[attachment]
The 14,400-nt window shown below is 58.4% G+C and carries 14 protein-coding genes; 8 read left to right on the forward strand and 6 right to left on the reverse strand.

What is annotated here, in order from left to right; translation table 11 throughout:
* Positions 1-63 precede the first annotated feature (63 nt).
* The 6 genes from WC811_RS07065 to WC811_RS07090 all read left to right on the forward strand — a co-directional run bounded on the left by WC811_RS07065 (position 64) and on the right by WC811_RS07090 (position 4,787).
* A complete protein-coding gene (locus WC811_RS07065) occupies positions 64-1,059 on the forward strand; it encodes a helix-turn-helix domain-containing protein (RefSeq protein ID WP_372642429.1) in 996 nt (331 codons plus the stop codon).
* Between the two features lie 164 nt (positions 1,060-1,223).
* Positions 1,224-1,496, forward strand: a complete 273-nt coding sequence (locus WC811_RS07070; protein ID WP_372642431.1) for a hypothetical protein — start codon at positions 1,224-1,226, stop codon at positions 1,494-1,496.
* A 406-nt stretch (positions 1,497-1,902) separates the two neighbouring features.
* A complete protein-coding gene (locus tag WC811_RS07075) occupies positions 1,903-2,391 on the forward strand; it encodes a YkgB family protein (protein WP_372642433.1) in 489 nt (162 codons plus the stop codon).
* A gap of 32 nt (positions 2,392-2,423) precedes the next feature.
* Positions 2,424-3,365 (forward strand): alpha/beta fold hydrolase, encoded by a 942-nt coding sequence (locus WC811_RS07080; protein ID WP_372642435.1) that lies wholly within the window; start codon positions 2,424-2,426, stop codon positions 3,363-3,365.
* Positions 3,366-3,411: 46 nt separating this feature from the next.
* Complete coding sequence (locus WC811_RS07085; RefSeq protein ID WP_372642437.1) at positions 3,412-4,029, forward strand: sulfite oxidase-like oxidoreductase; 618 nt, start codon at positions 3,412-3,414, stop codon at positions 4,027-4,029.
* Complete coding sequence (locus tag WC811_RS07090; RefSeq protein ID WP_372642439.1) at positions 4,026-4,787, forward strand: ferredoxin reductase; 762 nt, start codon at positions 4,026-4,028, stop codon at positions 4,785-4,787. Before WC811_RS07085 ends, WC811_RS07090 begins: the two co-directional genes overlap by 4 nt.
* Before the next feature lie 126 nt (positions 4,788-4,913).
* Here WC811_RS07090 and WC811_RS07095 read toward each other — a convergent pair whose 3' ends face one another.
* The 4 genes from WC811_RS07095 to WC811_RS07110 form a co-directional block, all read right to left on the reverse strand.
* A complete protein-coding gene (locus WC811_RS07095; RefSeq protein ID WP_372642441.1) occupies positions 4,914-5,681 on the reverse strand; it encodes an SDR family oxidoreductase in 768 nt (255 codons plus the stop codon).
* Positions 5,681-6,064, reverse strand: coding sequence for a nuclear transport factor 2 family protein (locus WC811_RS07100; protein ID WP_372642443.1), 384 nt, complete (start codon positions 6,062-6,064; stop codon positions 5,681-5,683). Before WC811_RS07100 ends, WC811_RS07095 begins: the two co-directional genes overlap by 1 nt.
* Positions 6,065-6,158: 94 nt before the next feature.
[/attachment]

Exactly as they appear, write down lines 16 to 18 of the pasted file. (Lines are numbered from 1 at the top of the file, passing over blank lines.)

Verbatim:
* Here WC811_RS07090 and WC811_RS07095 read toward each other — a convergent pair whose 3' ends face one another.
* The 4 genes from WC811_RS07095 to WC811_RS07110 form a co-directional block, all read right to left on the reverse strand.
* A complete protein-coding gene (locus WC811_RS07095; RefSeq protein ID WP_372642441.1) occupies positions 4,914-5,681 on the reverse strand; it encodes an SDR family oxidoreductase in 768 nt (255 codons plus the stop codon).